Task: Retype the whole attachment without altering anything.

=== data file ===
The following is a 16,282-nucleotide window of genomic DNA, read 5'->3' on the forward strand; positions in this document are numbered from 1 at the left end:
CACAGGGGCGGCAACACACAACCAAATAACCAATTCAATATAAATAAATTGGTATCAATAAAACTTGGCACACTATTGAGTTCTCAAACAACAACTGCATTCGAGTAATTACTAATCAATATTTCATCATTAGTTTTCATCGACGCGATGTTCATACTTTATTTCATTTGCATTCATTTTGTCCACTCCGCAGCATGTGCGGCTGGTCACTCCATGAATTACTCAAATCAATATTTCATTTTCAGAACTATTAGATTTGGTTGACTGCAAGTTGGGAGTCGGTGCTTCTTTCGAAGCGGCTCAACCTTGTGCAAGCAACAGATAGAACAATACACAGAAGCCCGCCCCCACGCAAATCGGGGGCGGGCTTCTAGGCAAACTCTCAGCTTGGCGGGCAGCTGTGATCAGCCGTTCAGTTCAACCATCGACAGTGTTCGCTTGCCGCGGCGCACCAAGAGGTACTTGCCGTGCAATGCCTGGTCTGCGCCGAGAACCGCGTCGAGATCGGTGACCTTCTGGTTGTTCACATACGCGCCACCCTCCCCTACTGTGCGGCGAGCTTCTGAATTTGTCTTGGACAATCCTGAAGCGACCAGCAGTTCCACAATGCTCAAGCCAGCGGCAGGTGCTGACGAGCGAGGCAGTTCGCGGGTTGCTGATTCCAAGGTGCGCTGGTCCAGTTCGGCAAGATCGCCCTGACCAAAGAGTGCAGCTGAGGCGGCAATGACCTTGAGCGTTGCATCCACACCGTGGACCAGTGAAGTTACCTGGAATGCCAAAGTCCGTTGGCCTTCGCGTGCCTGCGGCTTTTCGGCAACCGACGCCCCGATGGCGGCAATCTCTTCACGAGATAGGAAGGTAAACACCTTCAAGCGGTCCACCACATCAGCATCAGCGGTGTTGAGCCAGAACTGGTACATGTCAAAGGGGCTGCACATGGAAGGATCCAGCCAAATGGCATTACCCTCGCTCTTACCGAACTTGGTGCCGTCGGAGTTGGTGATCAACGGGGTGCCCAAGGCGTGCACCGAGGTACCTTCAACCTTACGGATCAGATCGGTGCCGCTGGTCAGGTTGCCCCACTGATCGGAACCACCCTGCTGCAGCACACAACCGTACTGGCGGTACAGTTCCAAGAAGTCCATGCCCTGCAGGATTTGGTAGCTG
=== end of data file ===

The following is a 16,282-nucleotide window of genomic DNA, read 5'->3' on the forward strand; positions in this document are numbered from 1 at the left end:
CACAGGGGCGGCAACACACAACCAAATAACCAATTCAATATAAATAAATTGGTATCAATAAAACTTGGCACACTATTGAGTTCTCAAACAACAACTGCATTCGAGTAATTACTAATCAATATTTCATCATTAGTTTTCATCGACGCGATGTTCATACTTTATTTCATTTGCATTCATTTTGTCCACTCCGCAGCATGTGCGGCTGGTCACTCCATGAATTACTCAAATCAATATTTCATTTTCAGAACTATTAGATTTGGTTGACTGCAAGTTGGGAGTCGGTGCTTCTTTCGAAGCGGCTCAACCTTGTGCAAGCAACAGATAGAACAATACACAGAAGCCCGCCCCCACGCAAATCGGGGGCGGGCTTCTAGGCAAACTCTCAGCTTGGCGGGCAGCTGTGATCAGCCGTTCAGTTCAACCATCGACAGTGTTCGCTTGCCGCGGCGCACCAAGAGGTACTTGCCGTGCAATGCCTGGTCTGCGCCGAGAACCGCGTCGAGATCGGTGACCTTCTGGTTGTTCACATACGCGCCACCCTCCCCTACTGTGCGGCGAGCTTCTGAATTTGTCTTGGACAATCCTGAAGCGACCAGCAGTTCCACAATGCTCAAGCCAGCGGCAGGTGCTGACGAGCGAGGCAGTTCGCGGGTTGCTGATTCCAAGGTGCGCTGGTCCAGTTCGGCAAGATCGCCCTGACCAAAGAGTGCAGCTGAGGCGGCAATGACCTTGAGCGTTGCATCCACACCGTGGACCAGTGAAGTTACCTGGAATGCCAAAGTCCGTTGGCCTTCGCGTGCCTGCGGCTTTTCGGCAACCGACGCCCCGATGGCGGCAATCTCTTCACGAGATAGGAAGGTAAACACCTTCAAGCGGTCCACCACATCAGCATCAGCGGTGTTGAGCCAGAACTGGTACATGTCAAAGGGGCTGCACATGGAAGGATCCAGCCAAATGGCATTACCCTCGCTCTTACCGAACTTGGTGCCGTCGGAGTTGGTGATCAACGGGGTGCCCAAGGCGTGCACCGAGGTACCTTCAACCTTACGGATCAGATCGGTGCCGCTGGTCAGGTTGCCCCACTGATCGGAACCACCCTGCTGCAGCACACAACCGTACTGGCGGTACAGTTCCAAGAAGTCCATGCCCTGCAGGATTTGGTAGCTG